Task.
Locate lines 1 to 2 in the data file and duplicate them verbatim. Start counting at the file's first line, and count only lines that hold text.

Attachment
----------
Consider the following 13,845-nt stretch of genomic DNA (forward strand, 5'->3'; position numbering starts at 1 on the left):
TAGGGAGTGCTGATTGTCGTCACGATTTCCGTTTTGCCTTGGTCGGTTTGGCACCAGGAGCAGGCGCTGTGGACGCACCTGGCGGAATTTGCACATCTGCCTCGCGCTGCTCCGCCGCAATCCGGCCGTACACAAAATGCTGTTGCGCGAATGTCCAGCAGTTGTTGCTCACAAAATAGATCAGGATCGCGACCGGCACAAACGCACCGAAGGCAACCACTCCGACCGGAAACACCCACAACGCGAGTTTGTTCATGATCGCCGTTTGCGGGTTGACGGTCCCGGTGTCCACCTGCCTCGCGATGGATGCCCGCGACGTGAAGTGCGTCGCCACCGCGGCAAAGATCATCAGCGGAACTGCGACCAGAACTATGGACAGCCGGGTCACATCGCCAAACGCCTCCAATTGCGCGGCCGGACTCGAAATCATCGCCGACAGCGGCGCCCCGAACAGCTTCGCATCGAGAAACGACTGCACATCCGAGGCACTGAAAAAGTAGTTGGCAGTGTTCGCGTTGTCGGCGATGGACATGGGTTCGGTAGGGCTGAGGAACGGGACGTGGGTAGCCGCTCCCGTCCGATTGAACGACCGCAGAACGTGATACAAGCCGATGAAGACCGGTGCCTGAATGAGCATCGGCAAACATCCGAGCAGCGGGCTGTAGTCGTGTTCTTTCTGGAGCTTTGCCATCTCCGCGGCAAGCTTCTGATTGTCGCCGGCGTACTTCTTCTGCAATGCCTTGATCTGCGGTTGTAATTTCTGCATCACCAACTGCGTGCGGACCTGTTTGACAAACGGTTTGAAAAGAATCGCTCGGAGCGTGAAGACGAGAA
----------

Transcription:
Consider the following 13,845-nt stretch of genomic DNA (forward strand, 5'->3'; position numbering starts at 1 on the left):
TAGGGAGTGCTGATTGTCGTCACGATTTCCGTTTTGCCTTGGTCGGTTTGGCACCAGGAGCAGGCGCTGTGGACGCACCTGGCGGAATTTGCACATCTGCCTCGCGCTGCTCCGCCGCAATCCGGCCGTACACAAAATGCTGTTGCGCGAATGTCCAGCAGTTGTTGCTCACAAAATAGATCAGGATCGCGACCGGCACAAACGCACCGAAGGCAACCACTCCGACCGGAAACACCCACAACGCGAGTTTGTTCATGATCGCCGTTTGCGGGTTGACGGTCCCGGTGTCCACCTGCCTCGCGATGGATGCCCGCGACGTGAAGTGCGTCGCCACCGCGGCAAAGATCATCAGCGGAACTGCGACCAGAACTATGGACAGCCGGGTCACATCGCCAAACGCCTCCAATTGCGCGGCCGGACTCGAAATCATCGCCGACAGCGGCGCCCCGAACAGCTTCGCATCGAGAAACGACTGCACATCCGAGGCACTGAAAAAGTAGTTGGCAGTGTTCGCGTTGTCGGCGATGGACATGGGTTCGGTAGGGCTGAGGAACGGGACGTGGGTAGCCGCTCCCGTCCGATTGAACGACCGCAGAACGTGATACAAGCCGATGAAGACCGGTGCCTGAATGAGCATCGGCAAACATCCGAGCAGCGGGCTGTAGTCGTGTTCTTTCTGGAGCTTTGCCATCTCCGCGGCAAGCTTCTGATTGTCGCCGGCGTACTTCTTCTGCAATGCCTTGATCTGCGGTTGTAATTTCTGCATCACCAACTGCGTGCGGACCTGTTTGACAAACGGTTTGAAAAGAATCGCTCGGAGCGTGAAGACGAGAA